Is Hybrid Publishing My Best Option?

This week a book publisher contacted me after reading my blog. She was very interested and suggested possibly writing a children’s book. Since I have been working on a book about my IVF experience and this would be a great way to get my foot in the door, I was totally doing the happy dance after reading her message.

I don’t use gifs a lot on the blog, but this was totally me:

snoopy.gif

My head was immediately swimming with book ideas and plans. I answered back right away, telling her all about my book I’m writing and my idea for a kid’s book too. I ran right to Facebook and blasted my amazing news, wanting to share the moment with friends.

Then later, after I calmed down a bit and decided I should actually look up this company and learn more about them, I discovered they were a hybrid publishing company. In other words, they would help me self-publish my book as long as I pay them AND give them royalties.

Whaaaaaaaat. Enthusiasm has been considerably dampened.

I felt a little deflated. I thought it was my magical moment. And I suppose it could be, sort of, if I had enough money.

So what exactly is hybrid publishing?

A hybrid publisher will give you the help and guidance of traditional publishing, for a fee, and basically help you self-publish your own book so you get to keep the rights. They should be a little selective, but there are “vanity press” type places that will publish anyone with enough money.

I have already researched traditional and self-publishing, but had never heard of the hybrid option until now. After getting over my initial disappointment, I did a lot of research and it seems like a possible option. I had been looking at self-publishing and constantly getting overwhelmed by all the steps, and a hybrid company walks you through the process. I find the hand-holding aspect appealing.

But then I read a lot of scary reviews on different companies about all the expenses, companies not being responsive to edits, royalties not being paid, additional fees annually for book storage and outrageous printing and shipping costs. This made me want to curl up under my desk and give up.

But I did not. I decided to reply back and agree to speak to the lady from Mascot Books next week and see what she has to say. They had overall good reviews compared to a lot of publishers. They seemed a little more selective. I couldn’t find any prices mentioned anywhere and am a little concerned about the cost and mentioned I probably can’t afford it but still want to talk. Just wanted to put it out there that I’m not ready to plunk down thousands of dollars.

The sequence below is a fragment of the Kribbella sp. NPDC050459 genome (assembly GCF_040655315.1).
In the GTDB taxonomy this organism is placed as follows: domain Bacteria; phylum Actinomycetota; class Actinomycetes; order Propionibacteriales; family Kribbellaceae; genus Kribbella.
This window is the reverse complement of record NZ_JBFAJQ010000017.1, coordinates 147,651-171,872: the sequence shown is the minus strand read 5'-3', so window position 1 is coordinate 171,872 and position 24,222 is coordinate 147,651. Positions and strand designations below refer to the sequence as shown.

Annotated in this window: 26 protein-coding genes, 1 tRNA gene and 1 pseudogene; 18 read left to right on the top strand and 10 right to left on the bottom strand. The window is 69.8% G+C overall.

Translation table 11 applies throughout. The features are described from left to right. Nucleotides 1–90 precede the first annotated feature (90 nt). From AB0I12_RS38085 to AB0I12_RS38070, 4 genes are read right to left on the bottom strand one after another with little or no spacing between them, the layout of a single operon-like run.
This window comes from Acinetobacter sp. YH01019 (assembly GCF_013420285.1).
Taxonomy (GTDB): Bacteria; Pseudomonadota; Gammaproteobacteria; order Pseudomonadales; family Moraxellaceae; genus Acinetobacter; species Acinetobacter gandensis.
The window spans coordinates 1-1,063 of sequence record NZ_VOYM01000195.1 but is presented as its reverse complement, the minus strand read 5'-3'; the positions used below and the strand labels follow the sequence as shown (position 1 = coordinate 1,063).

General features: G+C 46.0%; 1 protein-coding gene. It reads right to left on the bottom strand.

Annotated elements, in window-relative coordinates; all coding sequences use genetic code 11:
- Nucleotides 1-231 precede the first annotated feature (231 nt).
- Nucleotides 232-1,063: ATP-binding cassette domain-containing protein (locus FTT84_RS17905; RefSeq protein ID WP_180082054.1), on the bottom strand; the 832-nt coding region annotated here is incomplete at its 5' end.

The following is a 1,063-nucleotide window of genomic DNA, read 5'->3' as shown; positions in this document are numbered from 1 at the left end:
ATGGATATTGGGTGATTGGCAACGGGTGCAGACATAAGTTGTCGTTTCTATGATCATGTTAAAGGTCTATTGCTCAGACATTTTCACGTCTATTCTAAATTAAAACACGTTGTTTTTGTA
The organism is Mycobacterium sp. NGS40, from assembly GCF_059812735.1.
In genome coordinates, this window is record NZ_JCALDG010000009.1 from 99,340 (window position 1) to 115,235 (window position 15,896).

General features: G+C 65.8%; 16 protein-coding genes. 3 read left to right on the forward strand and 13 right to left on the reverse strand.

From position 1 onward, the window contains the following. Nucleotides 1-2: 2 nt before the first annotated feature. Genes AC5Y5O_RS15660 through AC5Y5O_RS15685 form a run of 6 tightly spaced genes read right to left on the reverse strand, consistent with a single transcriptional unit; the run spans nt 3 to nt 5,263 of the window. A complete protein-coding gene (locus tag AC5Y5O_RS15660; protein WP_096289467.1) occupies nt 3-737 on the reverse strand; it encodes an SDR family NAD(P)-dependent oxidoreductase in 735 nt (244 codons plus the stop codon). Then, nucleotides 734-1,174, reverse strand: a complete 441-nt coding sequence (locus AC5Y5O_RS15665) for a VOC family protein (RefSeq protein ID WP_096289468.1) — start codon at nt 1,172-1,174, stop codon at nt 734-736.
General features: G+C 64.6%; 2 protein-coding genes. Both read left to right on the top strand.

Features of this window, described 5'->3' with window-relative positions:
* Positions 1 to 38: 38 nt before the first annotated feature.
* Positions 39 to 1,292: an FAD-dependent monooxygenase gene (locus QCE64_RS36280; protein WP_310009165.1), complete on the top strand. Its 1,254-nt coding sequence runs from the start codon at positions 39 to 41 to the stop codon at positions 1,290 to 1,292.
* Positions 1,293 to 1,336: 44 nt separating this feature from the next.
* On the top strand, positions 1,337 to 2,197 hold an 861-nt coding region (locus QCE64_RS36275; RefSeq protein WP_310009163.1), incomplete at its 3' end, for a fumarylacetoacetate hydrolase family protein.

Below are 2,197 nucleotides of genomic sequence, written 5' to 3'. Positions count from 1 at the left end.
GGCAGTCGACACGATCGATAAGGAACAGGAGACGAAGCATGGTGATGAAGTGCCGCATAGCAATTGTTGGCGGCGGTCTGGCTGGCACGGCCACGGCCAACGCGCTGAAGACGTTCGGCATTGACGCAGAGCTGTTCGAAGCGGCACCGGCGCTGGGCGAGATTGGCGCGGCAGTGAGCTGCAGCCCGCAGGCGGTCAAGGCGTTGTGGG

And here’s a funny thing- I was looking through their books and ran across Dads Know Best, a book written by the lead singer of Whole Damn Mess, who I just happen to have interviewed last year when they opened for Candlebox at the Ponte Vedra Music Hall. I managed to find him on facebook and send a message asking about his experience. Crossing my fingers it doesn’t go straight to the spam folder.

So that’s where I’m at. Waiting to hear back about the meeting and waiting to hear back from my Facebook message. And while I was waiting, I pretty much wrote an entire children’s book that I’m kind of excited about. I’ve really warmed to this idea of doing that first, but am stuck a bit because I need illustrations. If you want to see my illustration skills, check out my latest Instagram post, lol.

*As a side note- I added a new category today under Mom Life: Writing a Book. I figure I’m posting enough about it now that it needs its own section. 

 

 

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2 thoughts on “Is Hybrid Publishing My Best Option?

  1. HI! Did you hear back? I just finished talking with a company that helps publishing books – my children’s book idea is very different too – we had about 4 different meetings – and she said the price for consulting went up; and I also wanted to choose the hybrid way. Final price was: $5000. I said I can’t do that, sorry. I mean….5K? I don’t even have 5000 followers!!!

    Nik

    1. I did! If I wanted to hire an illustrator through them, then it would be around 5K. Otherwise it was more like just under 3K, which didn’t sound too bad since that is also with 500 books printed. But here’s the kicker, it’s almost $475 every single year just to store your books in their warehouse. There’s a “maintenance fee” for both the physical books and the E-book! So every year you start by owing. I just couldn’t do that.

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